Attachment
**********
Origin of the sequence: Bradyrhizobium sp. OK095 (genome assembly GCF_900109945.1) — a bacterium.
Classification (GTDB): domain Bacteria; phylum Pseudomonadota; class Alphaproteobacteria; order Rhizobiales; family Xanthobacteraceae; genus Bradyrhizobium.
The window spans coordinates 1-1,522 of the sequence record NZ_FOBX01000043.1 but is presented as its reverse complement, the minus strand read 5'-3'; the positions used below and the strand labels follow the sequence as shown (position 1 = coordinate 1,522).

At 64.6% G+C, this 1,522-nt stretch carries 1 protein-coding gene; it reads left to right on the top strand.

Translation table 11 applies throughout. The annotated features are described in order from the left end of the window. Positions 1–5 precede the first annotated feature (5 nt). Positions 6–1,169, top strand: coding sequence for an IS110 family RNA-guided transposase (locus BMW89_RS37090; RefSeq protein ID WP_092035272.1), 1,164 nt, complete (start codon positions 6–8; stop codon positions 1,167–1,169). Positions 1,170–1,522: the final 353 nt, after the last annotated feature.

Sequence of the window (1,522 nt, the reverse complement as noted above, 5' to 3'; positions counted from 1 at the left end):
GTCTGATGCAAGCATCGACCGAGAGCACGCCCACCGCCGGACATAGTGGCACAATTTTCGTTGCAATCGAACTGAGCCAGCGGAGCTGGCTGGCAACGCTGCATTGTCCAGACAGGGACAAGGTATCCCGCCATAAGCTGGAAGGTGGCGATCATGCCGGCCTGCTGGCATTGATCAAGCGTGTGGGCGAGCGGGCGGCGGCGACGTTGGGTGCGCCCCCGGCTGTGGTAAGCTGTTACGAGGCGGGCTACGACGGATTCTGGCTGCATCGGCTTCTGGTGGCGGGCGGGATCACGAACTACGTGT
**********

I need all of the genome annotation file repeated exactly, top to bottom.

Origin of the sequence: Bradyrhizobium sp. OK095 (genome assembly GCF_900109945.1) — a bacterium.
Classification (GTDB): domain Bacteria; phylum Pseudomonadota; class Alphaproteobacteria; order Rhizobiales; family Xanthobacteraceae; genus Bradyrhizobium.
The window spans coordinates 1-1,522 of the sequence record NZ_FOBX01000043.1 but is presented as its reverse complement, the minus strand read 5'-3'; the positions used below and the strand labels follow the sequence as shown (position 1 = coordinate 1,522).

At 64.6% G+C, this 1,522-nt stretch carries 1 protein-coding gene; it reads left to right on the top strand.

Translation table 11 applies throughout. The annotated features are described in order from the left end of the window. Positions 1–5 precede the first annotated feature (5 nt). Positions 6–1,169, top strand: coding sequence for an IS110 family RNA-guided transposase (locus BMW89_RS37090; RefSeq protein ID WP_092035272.1), 1,164 nt, complete (start codon positions 6–8; stop codon positions 1,167–1,169). Positions 1,170–1,522: the final 353 nt, after the last annotated feature.

Sequence of the window (1,522 nt, the reverse complement as noted above, 5' to 3'; positions counted from 1 at the left end):
GTCTGATGCAAGCATCGACCGAGAGCACGCCCACCGCCGGACATAGTGGCACAATTTTCGTTGCAATCGAACTGAGCCAGCGGAGCTGGCTGGCAACGCTGCATTGTCCAGACAGGGACAAGGTATCCCGCCATAAGCTGGAAGGTGGCGATCATGCCGGCCTGCTGGCATTGATCAAGCGTGTGGGCGAGCGGGCGGCGGCGACGTTGGGTGCGCCCCCGGCTGTGGTAAGCTGTTACGAGGCGGGCTACGACGGATTCTGGCTGCATCGGCTTCTGGTGGCGGGCGGGATCACGAACTACGTGT